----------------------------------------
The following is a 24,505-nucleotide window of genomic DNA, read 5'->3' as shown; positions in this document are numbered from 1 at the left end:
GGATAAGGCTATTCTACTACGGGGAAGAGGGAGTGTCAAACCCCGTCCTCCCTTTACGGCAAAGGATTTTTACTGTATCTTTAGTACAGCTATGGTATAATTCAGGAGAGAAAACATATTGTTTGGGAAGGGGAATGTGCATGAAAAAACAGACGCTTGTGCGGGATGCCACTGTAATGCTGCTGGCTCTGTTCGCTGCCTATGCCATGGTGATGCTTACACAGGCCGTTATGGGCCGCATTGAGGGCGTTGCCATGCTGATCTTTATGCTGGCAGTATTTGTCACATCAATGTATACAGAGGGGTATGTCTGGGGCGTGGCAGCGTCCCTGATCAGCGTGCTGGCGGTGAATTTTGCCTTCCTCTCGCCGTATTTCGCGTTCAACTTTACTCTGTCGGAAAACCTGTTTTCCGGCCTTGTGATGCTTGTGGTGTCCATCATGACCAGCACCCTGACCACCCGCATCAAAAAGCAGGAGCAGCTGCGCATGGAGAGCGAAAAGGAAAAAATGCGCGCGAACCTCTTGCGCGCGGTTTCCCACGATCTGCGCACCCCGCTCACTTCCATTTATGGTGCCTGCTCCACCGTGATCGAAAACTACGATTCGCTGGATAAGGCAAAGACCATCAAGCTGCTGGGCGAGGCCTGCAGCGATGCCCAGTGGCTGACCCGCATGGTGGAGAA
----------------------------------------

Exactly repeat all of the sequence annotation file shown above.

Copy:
The following is a 24,505-nucleotide window of genomic DNA, read 5'->3' as shown; positions in this document are numbered from 1 at the left end:
GGATAAGGCTATTCTACTACGGGGAAGAGGGAGTGTCAAACCCCGTCCTCCCTTTACGGCAAAGGATTTTTACTGTATCTTTAGTACAGCTATGGTATAATTCAGGAGAGAAAACATATTGTTTGGGAAGGGGAATGTGCATGAAAAAACAGACGCTTGTGCGGGATGCCACTGTAATGCTGCTGGCTCTGTTCGCTGCCTATGCCATGGTGATGCTTACACAGGCCGTTATGGGCCGCATTGAGGGCGTTGCCATGCTGATCTTTATGCTGGCAGTATTTGTCACATCAATGTATACAGAGGGGTATGTCTGGGGCGTGGCAGCGTCCCTGATCAGCGTGCTGGCGGTGAATTTTGCCTTCCTCTCGCCGTATTTCGCGTTCAACTTTACTCTGTCGGAAAACCTGTTTTCCGGCCTTGTGATGCTTGTGGTGTCCATCATGACCAGCACCCTGACCACCCGCATCAAAAAGCAGGAGCAGCTGCGCATGGAGAGCGAAAAGGAAAAAATGCGCGCGAACCTCTTGCGCGCGGTTTCCCACGATCTGCGCACCCCGCTCACTTCCATTTATGGTGCCTGCTCCACCGTGATCGAAAACTACGATTCGCTGGATAAGGCAAAGACCATCAAGCTGCTGGGCGAGGCCTGCAGCGATGCCCAGTGGCTGACCCGCATGGTGGAGAA